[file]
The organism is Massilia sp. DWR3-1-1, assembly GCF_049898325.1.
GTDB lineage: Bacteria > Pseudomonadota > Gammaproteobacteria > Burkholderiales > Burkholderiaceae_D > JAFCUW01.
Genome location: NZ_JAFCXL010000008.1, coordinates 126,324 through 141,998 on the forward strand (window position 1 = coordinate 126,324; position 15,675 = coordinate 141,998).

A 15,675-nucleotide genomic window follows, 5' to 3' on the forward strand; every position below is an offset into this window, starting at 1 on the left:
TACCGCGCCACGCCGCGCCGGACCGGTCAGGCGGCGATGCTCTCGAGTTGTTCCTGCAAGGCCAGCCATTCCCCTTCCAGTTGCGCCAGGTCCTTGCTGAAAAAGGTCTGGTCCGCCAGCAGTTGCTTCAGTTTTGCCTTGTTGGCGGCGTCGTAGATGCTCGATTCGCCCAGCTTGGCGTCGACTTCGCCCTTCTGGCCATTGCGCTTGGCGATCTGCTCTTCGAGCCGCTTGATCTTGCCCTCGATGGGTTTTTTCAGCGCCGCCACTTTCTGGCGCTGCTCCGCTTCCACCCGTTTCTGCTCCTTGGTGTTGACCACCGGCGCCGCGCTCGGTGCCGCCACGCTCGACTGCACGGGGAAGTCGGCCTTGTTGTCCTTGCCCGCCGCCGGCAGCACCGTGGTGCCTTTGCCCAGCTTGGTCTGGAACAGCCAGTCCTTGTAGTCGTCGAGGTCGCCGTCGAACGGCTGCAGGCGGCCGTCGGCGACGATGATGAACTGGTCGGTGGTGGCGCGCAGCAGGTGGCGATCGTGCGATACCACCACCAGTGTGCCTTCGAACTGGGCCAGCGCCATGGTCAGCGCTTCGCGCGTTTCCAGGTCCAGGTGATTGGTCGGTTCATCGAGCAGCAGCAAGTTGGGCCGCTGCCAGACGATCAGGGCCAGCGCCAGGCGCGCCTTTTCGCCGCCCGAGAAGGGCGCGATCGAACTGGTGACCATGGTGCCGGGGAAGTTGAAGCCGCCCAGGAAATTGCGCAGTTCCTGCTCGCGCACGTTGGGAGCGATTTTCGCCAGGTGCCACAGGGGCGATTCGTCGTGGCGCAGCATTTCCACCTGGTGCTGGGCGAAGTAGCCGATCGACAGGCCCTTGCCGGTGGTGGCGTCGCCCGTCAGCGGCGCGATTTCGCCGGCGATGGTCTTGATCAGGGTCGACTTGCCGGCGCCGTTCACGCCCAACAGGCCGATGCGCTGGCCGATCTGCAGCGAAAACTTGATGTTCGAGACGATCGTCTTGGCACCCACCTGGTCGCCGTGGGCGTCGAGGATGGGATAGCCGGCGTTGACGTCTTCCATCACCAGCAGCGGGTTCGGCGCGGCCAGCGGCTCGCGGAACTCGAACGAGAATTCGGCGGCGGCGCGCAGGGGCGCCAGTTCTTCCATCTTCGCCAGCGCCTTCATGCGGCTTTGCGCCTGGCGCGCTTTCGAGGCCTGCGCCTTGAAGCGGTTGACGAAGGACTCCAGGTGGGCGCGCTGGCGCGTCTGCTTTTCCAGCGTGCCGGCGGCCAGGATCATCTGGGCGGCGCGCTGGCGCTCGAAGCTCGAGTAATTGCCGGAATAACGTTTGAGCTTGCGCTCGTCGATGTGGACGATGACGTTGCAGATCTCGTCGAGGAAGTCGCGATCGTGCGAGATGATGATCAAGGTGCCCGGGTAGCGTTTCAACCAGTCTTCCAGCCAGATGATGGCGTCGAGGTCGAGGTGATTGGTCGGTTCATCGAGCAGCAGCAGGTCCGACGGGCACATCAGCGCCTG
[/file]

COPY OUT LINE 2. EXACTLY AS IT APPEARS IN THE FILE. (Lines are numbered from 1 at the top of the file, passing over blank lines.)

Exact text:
GTDB lineage: Bacteria > Pseudomonadota > Gammaproteobacteria > Burkholderiales > Burkholderiaceae_D > JAFCUW01.